News of Riverton, Lander and Fremont County, Wyoming, from the Ranger's award winning journalists.
Happy birthday, Riverton
Aug 15, 2012 - By Steven R. Peck
The city started as a few tents in the sagebrush on Aug. 15, 1906
It's Aug. 15, the day recognized as Riverton's birthday.
In a year filled with worries about drought, crop yields and river flows, it is worth noting that Riverton exists because of an irrigation project -- or the promise of one.
In 1905, an act of Congress allowed for the land that is now Riverton to be ceded -- fully, legally and permanently -- from the adjacent Wind River Indian Reservation for non-Indian settlement.
The following year, on Aug. 15, 1906, a land lottery was held, and the person to draw lot No. 1 was a German immigrant farmer named Hans Berlin. He came from Laramie, and many of the other original landholders were from outside Fremont County as well. A plan by Lander interests to control as much of the newly available land as possible backfired thanks to high water in the Wind River that prevented many of them from reaching Shoshoni in time for a crucial component of the lottery process. Enough "outsiders" arrived in Shoshoni from the east via train that any hope of operating the ceded land as a sort of plantation without much of a town was dashed.
The railroad pushed on to Riverton a few days later, and the local train depot was identified according to the name of the local Wind River Indian Reservation agent in charge, Mr. Wadsworth. But the town was never called Wadsworth, only the train station.
Settlers paid for lot deeds issued by "The Riverton Townsite Co." within days of the Aug. 15 opening, and in October, when the official town incorporation papers were filed with the State of Wyoming, the name Riverton was used. It's the only name the incorporated municipality here has ever had, although in the days of that summer of 1906, competing interests tried to label us Central City, Riverdale and Big Bend.
Many passengers on those first trains were people who had come to the area near the big bend of the Wind River on the promise of farming, supported by irrigation.
Hans Berlin, the man who drew lot No. 1, set up a nice farm on what is now North Second West in the Ash Grove neighborhood. The somewhat oddly shaped little house he and his family first lived in still stands, now an outbuilding behind a bigger, newer house.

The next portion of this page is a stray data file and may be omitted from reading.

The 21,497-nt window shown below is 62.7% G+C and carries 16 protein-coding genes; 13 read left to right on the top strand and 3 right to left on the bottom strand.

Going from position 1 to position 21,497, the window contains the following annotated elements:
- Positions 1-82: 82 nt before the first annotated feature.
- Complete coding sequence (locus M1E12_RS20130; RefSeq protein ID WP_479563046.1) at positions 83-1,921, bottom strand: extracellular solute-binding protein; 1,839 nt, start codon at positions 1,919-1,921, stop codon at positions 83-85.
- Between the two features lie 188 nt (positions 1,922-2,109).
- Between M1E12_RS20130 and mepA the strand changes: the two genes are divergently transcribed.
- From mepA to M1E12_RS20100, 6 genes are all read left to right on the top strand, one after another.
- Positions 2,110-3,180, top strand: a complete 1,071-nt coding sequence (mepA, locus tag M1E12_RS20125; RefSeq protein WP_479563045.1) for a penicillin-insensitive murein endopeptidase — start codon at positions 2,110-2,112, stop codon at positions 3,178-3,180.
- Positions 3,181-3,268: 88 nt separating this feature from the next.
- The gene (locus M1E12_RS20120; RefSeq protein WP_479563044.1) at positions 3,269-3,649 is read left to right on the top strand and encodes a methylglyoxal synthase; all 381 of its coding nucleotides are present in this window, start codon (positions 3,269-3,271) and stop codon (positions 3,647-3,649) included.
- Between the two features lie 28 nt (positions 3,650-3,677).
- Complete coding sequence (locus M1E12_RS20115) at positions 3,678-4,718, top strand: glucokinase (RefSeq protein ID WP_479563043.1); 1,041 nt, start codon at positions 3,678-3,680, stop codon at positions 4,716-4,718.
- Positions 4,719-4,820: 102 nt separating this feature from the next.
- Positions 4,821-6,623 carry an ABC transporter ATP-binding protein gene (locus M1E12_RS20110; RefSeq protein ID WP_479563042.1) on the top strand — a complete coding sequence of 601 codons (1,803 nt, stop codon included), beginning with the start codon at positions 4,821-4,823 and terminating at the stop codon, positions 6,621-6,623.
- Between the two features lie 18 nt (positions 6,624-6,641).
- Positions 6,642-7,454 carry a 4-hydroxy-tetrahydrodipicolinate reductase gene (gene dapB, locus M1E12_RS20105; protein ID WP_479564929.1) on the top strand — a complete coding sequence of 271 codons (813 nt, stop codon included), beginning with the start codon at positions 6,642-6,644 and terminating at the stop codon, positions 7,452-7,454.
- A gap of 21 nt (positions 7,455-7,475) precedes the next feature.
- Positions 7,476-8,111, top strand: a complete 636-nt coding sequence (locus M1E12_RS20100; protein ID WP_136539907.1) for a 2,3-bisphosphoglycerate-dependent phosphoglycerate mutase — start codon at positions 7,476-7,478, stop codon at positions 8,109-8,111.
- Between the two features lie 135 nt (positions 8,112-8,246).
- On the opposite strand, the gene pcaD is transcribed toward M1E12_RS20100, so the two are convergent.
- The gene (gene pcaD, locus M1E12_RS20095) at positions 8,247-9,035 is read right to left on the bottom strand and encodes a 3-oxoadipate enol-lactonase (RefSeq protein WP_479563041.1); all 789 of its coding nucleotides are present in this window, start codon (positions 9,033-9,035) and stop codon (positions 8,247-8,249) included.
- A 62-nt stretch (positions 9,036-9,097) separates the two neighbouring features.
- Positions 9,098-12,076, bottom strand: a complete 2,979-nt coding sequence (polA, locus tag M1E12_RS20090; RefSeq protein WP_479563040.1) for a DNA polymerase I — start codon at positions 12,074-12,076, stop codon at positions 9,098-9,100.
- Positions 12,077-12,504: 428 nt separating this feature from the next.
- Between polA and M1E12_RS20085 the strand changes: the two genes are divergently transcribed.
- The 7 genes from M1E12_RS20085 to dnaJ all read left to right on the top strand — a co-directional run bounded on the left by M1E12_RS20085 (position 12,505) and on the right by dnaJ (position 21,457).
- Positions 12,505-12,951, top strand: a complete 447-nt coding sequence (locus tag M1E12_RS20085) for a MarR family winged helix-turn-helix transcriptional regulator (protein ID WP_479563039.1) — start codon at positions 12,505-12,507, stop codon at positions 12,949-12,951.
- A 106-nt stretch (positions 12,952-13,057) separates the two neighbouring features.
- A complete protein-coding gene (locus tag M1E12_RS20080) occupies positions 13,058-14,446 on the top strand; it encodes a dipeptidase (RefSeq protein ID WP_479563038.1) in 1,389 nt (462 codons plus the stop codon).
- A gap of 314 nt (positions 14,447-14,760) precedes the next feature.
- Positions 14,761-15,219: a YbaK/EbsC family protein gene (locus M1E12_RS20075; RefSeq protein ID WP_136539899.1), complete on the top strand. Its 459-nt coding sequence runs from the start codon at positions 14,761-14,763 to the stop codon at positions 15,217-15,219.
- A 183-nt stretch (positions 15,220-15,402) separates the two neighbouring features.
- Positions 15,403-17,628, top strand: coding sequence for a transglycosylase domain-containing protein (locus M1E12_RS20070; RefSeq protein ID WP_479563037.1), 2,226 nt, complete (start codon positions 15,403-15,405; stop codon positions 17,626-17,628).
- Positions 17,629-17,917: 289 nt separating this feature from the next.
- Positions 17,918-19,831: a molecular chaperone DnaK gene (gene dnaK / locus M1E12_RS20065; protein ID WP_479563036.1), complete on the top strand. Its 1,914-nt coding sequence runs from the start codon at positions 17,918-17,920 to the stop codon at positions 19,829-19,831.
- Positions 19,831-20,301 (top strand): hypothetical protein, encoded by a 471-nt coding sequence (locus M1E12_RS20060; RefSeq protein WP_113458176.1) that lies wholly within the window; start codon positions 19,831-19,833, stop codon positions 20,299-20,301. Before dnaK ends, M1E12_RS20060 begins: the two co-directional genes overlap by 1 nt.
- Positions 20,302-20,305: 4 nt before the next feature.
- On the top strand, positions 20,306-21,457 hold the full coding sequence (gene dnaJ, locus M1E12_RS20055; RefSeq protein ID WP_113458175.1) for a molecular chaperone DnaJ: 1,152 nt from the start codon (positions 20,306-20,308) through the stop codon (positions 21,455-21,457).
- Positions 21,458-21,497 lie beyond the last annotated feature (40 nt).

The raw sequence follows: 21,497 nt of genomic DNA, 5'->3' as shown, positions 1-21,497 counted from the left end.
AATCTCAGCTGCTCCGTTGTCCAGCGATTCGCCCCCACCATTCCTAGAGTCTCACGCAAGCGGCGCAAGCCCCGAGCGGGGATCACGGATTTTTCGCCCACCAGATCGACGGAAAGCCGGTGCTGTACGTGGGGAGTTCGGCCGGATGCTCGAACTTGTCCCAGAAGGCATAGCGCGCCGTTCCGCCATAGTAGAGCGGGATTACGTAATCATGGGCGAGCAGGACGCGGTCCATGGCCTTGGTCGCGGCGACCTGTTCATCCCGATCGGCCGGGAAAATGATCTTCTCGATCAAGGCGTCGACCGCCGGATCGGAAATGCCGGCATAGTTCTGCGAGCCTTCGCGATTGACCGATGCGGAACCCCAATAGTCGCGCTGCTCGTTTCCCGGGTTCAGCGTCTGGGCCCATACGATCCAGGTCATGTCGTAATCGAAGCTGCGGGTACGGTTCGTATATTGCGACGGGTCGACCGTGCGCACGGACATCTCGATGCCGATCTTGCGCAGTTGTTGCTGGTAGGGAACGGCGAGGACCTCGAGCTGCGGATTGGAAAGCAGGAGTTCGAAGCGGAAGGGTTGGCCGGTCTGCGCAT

The first irrigation water came right into the town via a canal still in use by the Riverton Valley Irrigation District. You cross is as you drive west up the hill near the old high school, and also on both Pershing Avenue and Sunset Drive as it cuts through town. (If you've ever hit a golf ball into the canal at the Riverton Country Club, that's the one we're talking about.)
But the larger project, the so-called Big Ditch that would provide water for a quarter-million acres immediately to the northwest, met with trouble. Finance fell through as big investors failed to deliver on their promises or got involved in political and banking squabbles.
Farmers in the Riverton Valley itself prospered well enough, and the town increased to a few hundred by 1910, a few hundred more by 1920. But it wasn't until the late 1920s that the Big Ditch finally was constructed. It's now the basis of the Midvale Irrigation District, and as predicted by the glad-handing boosters of 1906, it did transform central Fremont County into the top agricultural district in Wyoming. It just took awhile.
The Chicago and North Western Railroad no longer serves Riverton, nor does its competitor, the Burlington Northern. But by the time the trains left and the tracks were removed in the 1980s, Riverton was long and well established as a crossroads city with a diverse economy of agriculture, energy, tourism, manufacturing and government.
There have been some boom times, but for the most part growth has been more steady than spectacular. If the growth rate of the past century keeps up for the next one, by 2106 we'll have a population of 100,000.
That seems hard to believe, hard even to imagine. But, looking back to that hot day in 1906, it really isn't much more far-fetched than the idea of setting up a town in the sagebrush must have seemed then.
But they did it, and here we are. Happy 106th birthday, Riverton.